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Van Halen’s brown M&M test

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During its heyday in the 1980s, the Van Halen band required host arenas to provide a bowl of M&Ms with the brown ones removed.

David Lee Roth, former front man for the band, confirmed the story in his autobiography, Dan and Chip Heath report in their new book, Switch: How to Change Things When Change is Hard. Here’s how Van Halen used M&Ms as an early warning system of potential technical failure.

Every year, the rock band put on dozens of shows, arriving in town with nine 18-wheelers loaded with equipment. The band filled its standard contract with specifications such as “15 amperage voltage sockets at 20-foot spaces, evenly, providing 19 amperes.”

Van Halen buried Article 126 in the middle of its contract, calling for “no brown M&Ms in the backstage area upon pain of forfeiture of the show, with full compensation.”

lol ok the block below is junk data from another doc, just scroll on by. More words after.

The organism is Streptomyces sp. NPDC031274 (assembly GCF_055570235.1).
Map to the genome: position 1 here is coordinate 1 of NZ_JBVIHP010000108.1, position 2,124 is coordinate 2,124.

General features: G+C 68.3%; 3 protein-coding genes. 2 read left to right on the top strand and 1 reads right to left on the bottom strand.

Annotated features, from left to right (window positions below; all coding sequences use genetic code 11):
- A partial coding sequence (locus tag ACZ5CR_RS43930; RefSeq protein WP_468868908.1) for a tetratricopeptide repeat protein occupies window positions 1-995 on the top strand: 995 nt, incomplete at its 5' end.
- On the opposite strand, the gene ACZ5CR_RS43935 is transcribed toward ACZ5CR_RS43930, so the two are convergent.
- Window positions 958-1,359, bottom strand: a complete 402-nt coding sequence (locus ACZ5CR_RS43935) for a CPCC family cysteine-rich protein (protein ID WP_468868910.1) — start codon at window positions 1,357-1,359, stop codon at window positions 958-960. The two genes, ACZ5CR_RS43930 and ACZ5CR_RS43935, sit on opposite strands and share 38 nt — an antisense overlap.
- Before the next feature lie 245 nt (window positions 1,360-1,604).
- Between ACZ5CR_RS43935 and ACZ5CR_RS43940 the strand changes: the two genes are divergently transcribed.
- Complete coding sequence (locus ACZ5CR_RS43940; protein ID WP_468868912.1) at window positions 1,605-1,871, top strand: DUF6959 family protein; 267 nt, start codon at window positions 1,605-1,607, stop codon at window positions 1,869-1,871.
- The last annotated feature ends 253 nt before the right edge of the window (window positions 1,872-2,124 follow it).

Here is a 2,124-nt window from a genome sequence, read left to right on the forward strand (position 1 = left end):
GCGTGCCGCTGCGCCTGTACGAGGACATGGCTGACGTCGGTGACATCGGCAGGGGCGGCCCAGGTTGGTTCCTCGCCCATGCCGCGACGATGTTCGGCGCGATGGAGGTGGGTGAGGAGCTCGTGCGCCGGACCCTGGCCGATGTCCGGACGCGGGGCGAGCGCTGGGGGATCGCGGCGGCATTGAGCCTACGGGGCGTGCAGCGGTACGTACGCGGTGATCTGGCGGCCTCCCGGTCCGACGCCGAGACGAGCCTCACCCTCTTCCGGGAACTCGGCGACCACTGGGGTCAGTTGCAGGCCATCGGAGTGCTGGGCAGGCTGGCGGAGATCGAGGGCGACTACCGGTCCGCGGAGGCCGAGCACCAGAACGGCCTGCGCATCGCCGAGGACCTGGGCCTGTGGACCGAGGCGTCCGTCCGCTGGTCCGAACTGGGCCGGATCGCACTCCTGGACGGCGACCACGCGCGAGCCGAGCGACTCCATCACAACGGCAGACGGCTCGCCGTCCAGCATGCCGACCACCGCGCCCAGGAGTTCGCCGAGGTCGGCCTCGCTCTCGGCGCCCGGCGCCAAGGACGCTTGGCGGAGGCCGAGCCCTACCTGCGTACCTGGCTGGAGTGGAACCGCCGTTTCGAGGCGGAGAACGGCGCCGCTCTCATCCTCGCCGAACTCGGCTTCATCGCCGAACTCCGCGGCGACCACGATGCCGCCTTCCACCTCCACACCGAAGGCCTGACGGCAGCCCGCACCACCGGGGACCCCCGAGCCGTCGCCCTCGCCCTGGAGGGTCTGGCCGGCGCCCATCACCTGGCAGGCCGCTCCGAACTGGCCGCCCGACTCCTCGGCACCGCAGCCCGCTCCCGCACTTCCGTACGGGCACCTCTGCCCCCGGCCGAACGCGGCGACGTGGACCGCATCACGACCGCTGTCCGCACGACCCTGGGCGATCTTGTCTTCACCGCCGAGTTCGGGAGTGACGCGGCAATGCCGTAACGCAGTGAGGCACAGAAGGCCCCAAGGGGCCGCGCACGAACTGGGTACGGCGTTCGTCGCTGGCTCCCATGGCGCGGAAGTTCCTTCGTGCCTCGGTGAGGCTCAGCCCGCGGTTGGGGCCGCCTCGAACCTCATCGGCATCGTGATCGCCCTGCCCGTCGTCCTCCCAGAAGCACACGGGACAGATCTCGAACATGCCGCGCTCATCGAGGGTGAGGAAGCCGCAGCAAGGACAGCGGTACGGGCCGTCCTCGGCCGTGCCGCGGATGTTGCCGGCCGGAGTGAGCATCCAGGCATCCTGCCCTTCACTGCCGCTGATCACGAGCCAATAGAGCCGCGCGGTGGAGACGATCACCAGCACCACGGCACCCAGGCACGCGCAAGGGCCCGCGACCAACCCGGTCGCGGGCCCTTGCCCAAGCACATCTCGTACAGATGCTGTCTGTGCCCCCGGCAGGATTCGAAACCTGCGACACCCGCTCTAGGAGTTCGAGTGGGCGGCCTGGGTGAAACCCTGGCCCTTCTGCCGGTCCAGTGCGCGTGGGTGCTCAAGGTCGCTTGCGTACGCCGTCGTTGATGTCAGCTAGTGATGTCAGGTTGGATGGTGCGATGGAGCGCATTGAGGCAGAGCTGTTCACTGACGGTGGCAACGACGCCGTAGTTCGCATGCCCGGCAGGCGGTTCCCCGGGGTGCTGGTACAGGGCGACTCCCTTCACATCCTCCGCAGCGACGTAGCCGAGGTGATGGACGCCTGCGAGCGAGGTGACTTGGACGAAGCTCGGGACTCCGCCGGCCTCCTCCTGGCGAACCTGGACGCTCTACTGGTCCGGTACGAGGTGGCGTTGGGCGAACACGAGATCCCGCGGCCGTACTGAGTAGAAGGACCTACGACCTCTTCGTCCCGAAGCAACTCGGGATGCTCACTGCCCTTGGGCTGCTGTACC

If Roth saw a brown M&M, he’d demand a line check. “Guaranteed you’re going to arrive at a technical error,” he wrote in his autobiography. “They didn’t read the contract.”

A brown M&M was a tipoff that the stagehands weren’t paying attention. Roth’s roadies couldn’t spend hours with an amp meter checking the lines. With Article 126 in the contract, they didn’t need to.

Surely, the Heath brothers ask, you won’t let yourself be outsmarted by the guy who sang “Hot for Teacher.” What’s your brown M&M?

— Adapted from “The Telltale Brown M&M,” Dan Heath and Chip Heath, Fast Company.

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